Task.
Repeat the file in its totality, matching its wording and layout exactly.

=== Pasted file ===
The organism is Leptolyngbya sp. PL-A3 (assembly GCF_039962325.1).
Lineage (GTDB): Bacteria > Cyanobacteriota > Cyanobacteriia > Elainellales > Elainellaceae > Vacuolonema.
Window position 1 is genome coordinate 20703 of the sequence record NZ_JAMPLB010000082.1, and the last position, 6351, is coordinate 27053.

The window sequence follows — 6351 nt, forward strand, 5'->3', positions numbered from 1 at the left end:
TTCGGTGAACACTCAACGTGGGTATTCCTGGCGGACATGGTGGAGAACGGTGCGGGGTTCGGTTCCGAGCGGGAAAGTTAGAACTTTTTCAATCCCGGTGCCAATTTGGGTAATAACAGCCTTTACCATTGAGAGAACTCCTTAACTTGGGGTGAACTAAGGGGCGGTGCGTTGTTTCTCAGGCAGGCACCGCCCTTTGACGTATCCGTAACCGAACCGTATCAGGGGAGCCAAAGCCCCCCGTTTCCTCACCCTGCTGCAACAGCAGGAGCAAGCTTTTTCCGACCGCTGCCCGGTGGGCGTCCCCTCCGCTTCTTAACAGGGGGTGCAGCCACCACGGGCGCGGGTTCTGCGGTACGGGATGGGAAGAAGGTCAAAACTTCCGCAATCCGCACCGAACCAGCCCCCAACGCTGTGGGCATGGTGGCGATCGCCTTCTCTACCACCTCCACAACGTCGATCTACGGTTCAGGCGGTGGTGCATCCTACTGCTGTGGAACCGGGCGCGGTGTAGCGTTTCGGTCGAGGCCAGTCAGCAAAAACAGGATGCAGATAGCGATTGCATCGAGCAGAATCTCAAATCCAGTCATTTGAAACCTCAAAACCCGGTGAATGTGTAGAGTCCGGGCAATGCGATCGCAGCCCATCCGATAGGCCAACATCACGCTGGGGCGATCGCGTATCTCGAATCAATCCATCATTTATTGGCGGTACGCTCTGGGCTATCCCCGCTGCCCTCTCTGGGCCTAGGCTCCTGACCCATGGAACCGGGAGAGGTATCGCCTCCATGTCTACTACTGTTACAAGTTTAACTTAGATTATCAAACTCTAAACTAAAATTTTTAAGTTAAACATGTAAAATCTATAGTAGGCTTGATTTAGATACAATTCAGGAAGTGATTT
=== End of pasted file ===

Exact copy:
The organism is Leptolyngbya sp. PL-A3 (assembly GCF_039962325.1).
Lineage (GTDB): Bacteria > Cyanobacteriota > Cyanobacteriia > Elainellales > Elainellaceae > Vacuolonema.
Window position 1 is genome coordinate 20703 of the sequence record NZ_JAMPLB010000082.1, and the last position, 6351, is coordinate 27053.

The window sequence follows — 6351 nt, forward strand, 5'->3', positions numbered from 1 at the left end:
TTCGGTGAACACTCAACGTGGGTATTCCTGGCGGACATGGTGGAGAACGGTGCGGGGTTCGGTTCCGAGCGGGAAAGTTAGAACTTTTTCAATCCCGGTGCCAATTTGGGTAATAACAGCCTTTACCATTGAGAGAACTCCTTAACTTGGGGTGAACTAAGGGGCGGTGCGTTGTTTCTCAGGCAGGCACCGCCCTTTGACGTATCCGTAACCGAACCGTATCAGGGGAGCCAAAGCCCCCCGTTTCCTCACCCTGCTGCAACAGCAGGAGCAAGCTTTTTCCGACCGCTGCCCGGTGGGCGTCCCCTCCGCTTCTTAACAGGGGGTGCAGCCACCACGGGCGCGGGTTCTGCGGTACGGGATGGGAAGAAGGTCAAAACTTCCGCAATCCGCACCGAACCAGCCCCCAACGCTGTGGGCATGGTGGCGATCGCCTTCTCTACCACCTCCACAACGTCGATCTACGGTTCAGGCGGTGGTGCATCCTACTGCTGTGGAACCGGGCGCGGTGTAGCGTTTCGGTCGAGGCCAGTCAGCAAAAACAGGATGCAGATAGCGATTGCATCGAGCAGAATCTCAAATCCAGTCATTTGAAACCTCAAAACCCGGTGAATGTGTAGAGTCCGGGCAATGCGATCGCAGCCCATCCGATAGGCCAACATCACGCTGGGGCGATCGCGTATCTCGAATCAATCCATCATTTATTGGCGGTACGCTCTGGGCTATCCCCGCTGCCCTCTCTGGGCCTAGGCTCCTGACCCATGGAACCGGGAGAGGTATCGCCTCCATGTCTACTACTGTTACAAGTTTAACTTAGATTATCAAACTCTAAACTAAAATTTTTAAGTTAAACATGTAAAATCTATAGTAGGCTTGATTTAGATACAATTCAGGAAGTGATTT